Our experience shows us that we cannot trust the words offered to Onkwehone people.  Stephen Harper’s Apology on behalf of Canadians for the Indian Residential Schools system, Canada’s commitment to United Nations Declaration on the Rights of Indigenous Peoples – these are recent examples of words that fly in the face of how the government is actually treating our people.

We hear these words spoken in court – that the “honour of the Crown” is always at stake when dealing with Onkwehonwe people.  Treaties were made because the Haudenosaunee (Six Nations) chose to be Allies with the Crown.  The City of Brantford, the Province and Canada behave like these treaties never happened.  In our case, the judge recognized that no negotiations or consultations have occurred on any of the sites listed in the City of Brantford’s injunction.  Every one of these sites has been recognized by the federal government as part of a legitimate “land claim” and the jurisdiction, ownership and interests in the land is unsettled.  No reconciliation, no benefit or consideration whatsoever to Six Nations – only arrest, jail and the appalling experience of being prosecuted in a criminal court.  Where is the honour in this?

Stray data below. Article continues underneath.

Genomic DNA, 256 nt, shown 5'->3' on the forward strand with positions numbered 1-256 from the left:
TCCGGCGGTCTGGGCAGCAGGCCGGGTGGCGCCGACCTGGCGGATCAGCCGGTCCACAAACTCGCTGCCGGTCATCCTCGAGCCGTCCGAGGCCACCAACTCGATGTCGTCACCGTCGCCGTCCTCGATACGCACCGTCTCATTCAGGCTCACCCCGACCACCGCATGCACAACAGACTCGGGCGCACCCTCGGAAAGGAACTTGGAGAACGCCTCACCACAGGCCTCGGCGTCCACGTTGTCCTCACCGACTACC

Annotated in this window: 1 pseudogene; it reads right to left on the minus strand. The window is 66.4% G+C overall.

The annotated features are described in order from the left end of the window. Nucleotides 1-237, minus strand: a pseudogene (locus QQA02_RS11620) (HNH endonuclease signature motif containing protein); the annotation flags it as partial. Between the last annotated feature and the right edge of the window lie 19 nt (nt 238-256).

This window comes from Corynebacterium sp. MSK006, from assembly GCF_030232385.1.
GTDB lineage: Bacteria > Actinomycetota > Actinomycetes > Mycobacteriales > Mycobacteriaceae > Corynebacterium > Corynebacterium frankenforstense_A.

We know directly from City officials, including former councillor James Calnan and sitting Mayor Chris Friel, that the City of Brantford has a strategy to use criminal law to stop any Onkwehonwe protests.  That strategy, developed with the direct participation of the Brantford Police Service, came to a head with bail conditions preventing anyone who was arrested from coming within 1.5 kilometres of any “land development site…in which a land claim protest is taking place”.  You forced us to go into a Canadian court to have this condition challenged knowing that your side is chewing up the land with no regard for treaties, no good faith efforts at negotiations and consultation, and no options for us but to sit back and watch the land destroyed.

When Canada and Ontario play games instead of negotiate in good faith, when our land and our future is bargained away without the slightest courtesy to our inherent rights – what options are we left with?

In our lifetimes, we have seen the size of Brantford double and Caledonia grow from a bunch of houses on the river.  Despite the fact of our treaties, this development goes ahead without any involvement from Six Nations.  Canadian law says that there must be negotiation to settle the long-standing issues and consultation before anything.  Who holds Canada accountable for failing to live up to their legal promises? No one.